New study suggests Tetris could reduce cravings


A new study carried out by Plymouth University researchers suggests that playing Tetris can reduce a person’s cravings.

The study was published in Appetite and it’s focus involved testing Elaborated Intrusion (EI) Theory, which states that visuals imagery heavily affects the cravings a person has, whether it be for food, caffeine, cigarettes or whatever else might cause a person to have cravings. This was the first test though studied cravings that occurred naturally, rather than inducing them.

119 people participated in the study, and when they first came in they were asked if they were craving something and to give it a rating out of 1 to 100. The filled out Craving Experience Questionnaire, which looked at the “strength, imagery, vividness, and intrusiveness of their current craving.”

After filling out the questionnaire, the participants then had to sit down in front of a computer, which then either brought Tetris up or just had a loading screen. The next three minutes were then spent playing the game or watching the loading screen. Afterwards they answered the questions again.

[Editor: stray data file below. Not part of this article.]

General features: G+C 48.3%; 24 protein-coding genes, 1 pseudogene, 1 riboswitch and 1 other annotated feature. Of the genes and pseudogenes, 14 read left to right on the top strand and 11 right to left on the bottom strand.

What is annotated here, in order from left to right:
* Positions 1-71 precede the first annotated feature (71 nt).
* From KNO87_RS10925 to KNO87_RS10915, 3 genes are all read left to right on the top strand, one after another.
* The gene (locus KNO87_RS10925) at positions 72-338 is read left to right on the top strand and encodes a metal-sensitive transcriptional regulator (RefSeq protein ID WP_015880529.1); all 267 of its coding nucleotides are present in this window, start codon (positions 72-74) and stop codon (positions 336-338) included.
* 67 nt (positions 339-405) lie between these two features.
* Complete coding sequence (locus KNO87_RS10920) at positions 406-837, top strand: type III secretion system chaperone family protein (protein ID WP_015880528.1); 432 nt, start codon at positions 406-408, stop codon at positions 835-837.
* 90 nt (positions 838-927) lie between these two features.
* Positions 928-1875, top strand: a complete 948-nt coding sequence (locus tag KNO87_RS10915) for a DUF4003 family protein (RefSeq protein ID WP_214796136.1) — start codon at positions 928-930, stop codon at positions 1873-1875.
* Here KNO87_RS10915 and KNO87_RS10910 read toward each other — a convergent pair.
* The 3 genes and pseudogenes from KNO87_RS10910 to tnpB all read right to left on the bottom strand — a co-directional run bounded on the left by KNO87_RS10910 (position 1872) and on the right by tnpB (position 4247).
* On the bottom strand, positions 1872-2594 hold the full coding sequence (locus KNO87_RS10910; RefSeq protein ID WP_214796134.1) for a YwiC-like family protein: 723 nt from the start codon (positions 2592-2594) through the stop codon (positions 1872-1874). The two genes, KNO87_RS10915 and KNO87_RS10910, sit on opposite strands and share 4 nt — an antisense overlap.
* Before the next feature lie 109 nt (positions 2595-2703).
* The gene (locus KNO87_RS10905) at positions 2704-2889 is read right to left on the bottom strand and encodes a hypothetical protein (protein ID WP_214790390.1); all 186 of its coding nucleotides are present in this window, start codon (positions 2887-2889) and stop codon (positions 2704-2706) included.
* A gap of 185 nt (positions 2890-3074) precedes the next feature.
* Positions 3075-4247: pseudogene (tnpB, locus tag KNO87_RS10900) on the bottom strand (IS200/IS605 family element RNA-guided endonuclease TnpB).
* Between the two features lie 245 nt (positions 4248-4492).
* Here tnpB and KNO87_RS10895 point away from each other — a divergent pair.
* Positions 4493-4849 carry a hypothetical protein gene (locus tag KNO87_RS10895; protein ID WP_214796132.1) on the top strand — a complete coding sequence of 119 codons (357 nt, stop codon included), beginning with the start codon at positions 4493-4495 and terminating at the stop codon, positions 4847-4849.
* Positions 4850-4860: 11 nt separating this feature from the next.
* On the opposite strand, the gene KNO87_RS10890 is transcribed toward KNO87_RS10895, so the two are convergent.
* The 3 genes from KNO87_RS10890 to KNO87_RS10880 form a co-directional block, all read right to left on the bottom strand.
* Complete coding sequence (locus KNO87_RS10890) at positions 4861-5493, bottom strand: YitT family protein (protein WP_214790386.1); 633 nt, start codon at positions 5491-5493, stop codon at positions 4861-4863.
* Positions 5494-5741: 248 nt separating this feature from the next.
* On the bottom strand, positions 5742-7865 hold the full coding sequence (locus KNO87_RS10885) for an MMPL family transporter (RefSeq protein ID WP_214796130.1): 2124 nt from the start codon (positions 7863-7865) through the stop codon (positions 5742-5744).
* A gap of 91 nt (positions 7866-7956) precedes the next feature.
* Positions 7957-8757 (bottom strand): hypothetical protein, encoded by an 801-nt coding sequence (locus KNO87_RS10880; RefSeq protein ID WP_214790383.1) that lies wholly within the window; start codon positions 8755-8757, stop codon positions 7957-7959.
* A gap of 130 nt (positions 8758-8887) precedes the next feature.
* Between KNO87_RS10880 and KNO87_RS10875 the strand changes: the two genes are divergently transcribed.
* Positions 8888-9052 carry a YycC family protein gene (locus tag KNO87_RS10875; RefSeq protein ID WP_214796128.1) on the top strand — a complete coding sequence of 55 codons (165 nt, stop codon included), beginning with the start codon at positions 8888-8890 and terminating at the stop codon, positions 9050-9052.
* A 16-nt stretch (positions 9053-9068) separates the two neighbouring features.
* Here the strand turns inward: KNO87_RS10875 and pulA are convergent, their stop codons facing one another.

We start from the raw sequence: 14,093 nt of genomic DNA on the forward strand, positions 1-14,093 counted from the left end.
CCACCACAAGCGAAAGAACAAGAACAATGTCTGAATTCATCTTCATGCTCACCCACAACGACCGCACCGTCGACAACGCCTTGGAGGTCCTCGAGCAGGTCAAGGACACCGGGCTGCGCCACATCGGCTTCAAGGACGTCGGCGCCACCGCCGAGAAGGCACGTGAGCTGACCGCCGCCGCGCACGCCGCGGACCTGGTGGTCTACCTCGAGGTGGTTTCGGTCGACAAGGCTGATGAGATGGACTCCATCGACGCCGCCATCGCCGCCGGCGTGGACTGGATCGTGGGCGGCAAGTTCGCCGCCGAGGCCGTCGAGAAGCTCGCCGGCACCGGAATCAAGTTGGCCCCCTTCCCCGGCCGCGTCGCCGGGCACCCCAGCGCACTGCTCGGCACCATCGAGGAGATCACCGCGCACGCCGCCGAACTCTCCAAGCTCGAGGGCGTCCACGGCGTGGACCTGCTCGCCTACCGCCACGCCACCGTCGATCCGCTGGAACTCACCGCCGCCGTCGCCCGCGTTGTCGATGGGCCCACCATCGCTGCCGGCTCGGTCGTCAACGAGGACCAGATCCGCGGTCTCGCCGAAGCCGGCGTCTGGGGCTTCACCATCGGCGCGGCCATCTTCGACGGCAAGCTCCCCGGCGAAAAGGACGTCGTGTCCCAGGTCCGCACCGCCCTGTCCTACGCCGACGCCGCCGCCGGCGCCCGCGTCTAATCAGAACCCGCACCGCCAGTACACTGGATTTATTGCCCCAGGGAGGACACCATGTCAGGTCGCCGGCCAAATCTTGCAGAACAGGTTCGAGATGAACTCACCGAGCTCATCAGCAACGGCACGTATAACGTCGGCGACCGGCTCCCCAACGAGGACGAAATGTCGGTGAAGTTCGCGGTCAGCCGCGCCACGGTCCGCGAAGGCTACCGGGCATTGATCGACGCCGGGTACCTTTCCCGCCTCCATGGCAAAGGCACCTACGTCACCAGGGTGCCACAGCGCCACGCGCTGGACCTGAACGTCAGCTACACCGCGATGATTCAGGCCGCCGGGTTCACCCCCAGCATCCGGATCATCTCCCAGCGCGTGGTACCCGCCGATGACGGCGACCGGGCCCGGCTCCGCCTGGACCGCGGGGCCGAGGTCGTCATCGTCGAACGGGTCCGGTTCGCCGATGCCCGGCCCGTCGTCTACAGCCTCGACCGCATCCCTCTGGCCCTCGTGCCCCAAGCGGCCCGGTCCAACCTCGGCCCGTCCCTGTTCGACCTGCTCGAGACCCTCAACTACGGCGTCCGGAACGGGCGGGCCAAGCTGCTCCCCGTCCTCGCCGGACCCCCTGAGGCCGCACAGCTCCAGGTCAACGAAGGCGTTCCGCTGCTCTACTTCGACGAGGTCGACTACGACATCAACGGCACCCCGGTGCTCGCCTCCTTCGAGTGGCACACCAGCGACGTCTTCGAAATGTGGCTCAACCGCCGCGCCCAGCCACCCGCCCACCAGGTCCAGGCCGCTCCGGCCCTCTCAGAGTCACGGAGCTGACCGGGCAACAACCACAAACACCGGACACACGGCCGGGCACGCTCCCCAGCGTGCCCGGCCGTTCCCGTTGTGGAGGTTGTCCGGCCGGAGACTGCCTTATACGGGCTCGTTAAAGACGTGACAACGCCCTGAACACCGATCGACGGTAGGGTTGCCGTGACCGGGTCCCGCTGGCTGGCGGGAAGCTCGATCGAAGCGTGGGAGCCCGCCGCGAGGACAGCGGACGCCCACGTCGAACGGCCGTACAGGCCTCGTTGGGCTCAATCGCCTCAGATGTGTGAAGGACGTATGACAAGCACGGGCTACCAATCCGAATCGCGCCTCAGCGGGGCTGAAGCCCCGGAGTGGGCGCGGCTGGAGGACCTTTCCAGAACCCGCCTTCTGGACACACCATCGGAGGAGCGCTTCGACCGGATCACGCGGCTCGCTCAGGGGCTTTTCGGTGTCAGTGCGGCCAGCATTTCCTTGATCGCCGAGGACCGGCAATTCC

80 people in the group said they had a craving coming in, 58 of which wanted food or a beverage, 12 were craving nicotine, 10 wanted caffeine, and their craving rating was pretty high. After the three minutes they found that playing Tetris had reduced their respective cravings by roughly 24 percent.

According to the study, “Tetris reduced the vividness and frequency of craving imagery, as well as craving intensity.” While the cravings didn’t go away entirely, 24 percent is still something, and take it from someone who has quit smoking and had to deal with the cravings: something to help is way better than nothing.

[via The Atlantic, image via slgckgc’s flickr]

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